Resolution of whether Plaintiffs qualify as "applicants" such that they enjoy the informational rights described at 16 U.S.C. § 1536(b) (3) and (4) and the participational rights described at 50 C.F.R. § 402(14) (d) requires reference to facts and/or documents outside the complaint. Likewise, resolution of Defendants' third[5], fifth[6], and sixth[7] grounds for dismissal also requires reference to facts and/or documents outside the complaint. "Whether [a party] fail[s] to state a claim for which relief can be granted must be ascertained solely from the face of the complaint." Marine Coatings of Alabama, Inc. v. United States, 792 F.2d 1565, 1567 (11th Cir.1986). If the court considers matters outside the complaint, the motion is constructively converted to one for summary judgment. Id. "[B]efore a motion to dismiss may be converted to one for summary judgment the court must first communicate its intention to the parties to so treat the motion and then allow the parties ten days to submit any relevant evidence and argument in support or opposition to the merits." Id. at 1568. The parties are therefore directed to submit any relevant evidence and argument within ten (10) days of the date of entry of this order. The Clerk of the Court will resubmit this file after that time for summary judgment consideration of the notice, waiver, and exhaustion issues, as well as the issue of whether Plaintiffs are "applicants" *274 within the meaning of the Species Act.

Defendants' final ground for dismissal or a stay is that Defendants will, by the time this order is entered or shortly thereafter, have adopted new woodpecker guidelines that will moot this controversy. At best, this would be grounds to stay the case. Certainly this case is not now moot because Defendants may at some unidentified time in the future adopt a policy that Plaintiffs will not find objectionable. Nor should the court stay this case until Defendants' new policy is announced. "[V]oluntary cessation of allegedly illegal conduct ... does not make the case moot." United States v. W.T. Grant Co., 345 U.S. 629, 632, 73 S. Ct. 894, 897, 97 L. Ed. 1303 (1953). The case becomes moot only if Defendants fulfill their heavy burden of establishing that the alleged violation is reasonably likely not to recur and the events that are alleged to have made the action moot have "completely and irrevocably eradicated the effects of the alleged violation." County of Los Angeles v. Davis, 440 U.S. 625, 631, 99 S. Ct. 1379, 1383, 59 L. Ed. 2d 642 (1979). Given that this case concerns an alleged deprivation of informational and participational rights, it would appear that no action on the part of Defendants could eradicate the effects of the deprivation. However, even if the effects could be eradicated, Plaintiffs allege that the new interim guidelines suffer many of the same procedural defects as the previous guidelines. Thus, Defendants have not met their burden of establishing that Plaintiffs will not, in the future, be denied informational and participational interests.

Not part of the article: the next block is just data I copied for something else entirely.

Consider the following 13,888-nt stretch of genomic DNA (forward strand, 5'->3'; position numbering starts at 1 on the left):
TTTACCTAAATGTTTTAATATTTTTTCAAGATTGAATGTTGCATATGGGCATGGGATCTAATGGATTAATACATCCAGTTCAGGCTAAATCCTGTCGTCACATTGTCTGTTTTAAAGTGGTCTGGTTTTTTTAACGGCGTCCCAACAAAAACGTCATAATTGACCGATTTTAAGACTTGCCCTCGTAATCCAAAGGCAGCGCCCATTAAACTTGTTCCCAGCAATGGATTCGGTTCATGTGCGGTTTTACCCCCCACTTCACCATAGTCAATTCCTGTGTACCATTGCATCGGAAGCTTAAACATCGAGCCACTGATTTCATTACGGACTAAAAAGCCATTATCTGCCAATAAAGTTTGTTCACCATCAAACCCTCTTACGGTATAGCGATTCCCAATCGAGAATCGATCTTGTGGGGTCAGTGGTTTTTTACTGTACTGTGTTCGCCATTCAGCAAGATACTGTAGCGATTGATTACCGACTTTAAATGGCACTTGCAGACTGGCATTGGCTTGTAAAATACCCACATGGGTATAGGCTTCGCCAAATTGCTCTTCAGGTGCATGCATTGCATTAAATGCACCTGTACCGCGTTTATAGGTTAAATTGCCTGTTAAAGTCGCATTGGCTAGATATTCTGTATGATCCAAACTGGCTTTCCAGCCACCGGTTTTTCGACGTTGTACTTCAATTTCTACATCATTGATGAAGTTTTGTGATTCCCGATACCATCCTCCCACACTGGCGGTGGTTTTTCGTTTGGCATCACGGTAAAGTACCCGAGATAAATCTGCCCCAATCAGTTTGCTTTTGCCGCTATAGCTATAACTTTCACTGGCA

The Motion to Intervene

The Sierra Club's motion to intervene is deferred until the Forest Service's new woodpecker policy is adopted. This action began as a case that required the balancing of competing interests in a way that would avoid the extinction of the red cockaded woodpecker. The Sierra Club's interest in the well being of the red cockaded woodpecker thus provided common questions of law and fact that could be fairly resolved in conjunction with this lawsuit. At this point in the litigation, however, the case has been narrowed to focus on the alleged denial of Plaintiffs' informational and participational rights under the Forest Act and the Species Act. As such, there is the possibility that the Sierra Club's intervention will raise extraneous issues and cause undue delay or prejudice. The Sierra Club's motion for a stay hints at such by requesting a stay until Defendants establish a new woodpecker policy, at which time "[i]t is probable that Sierra Club will have new claims against the Forest Service." It is unclear whether these "new claims" will "unduly delay or prejudice the adjudication of the rights of the original parties." Fed.R. Civ.P. 24(b). Thus, the court defers ruling on the Sierra Club's motion to intervene until the Forest Service adopts a new woodpecker policy. The Sierra Club is directed to inform the court when that time has passed.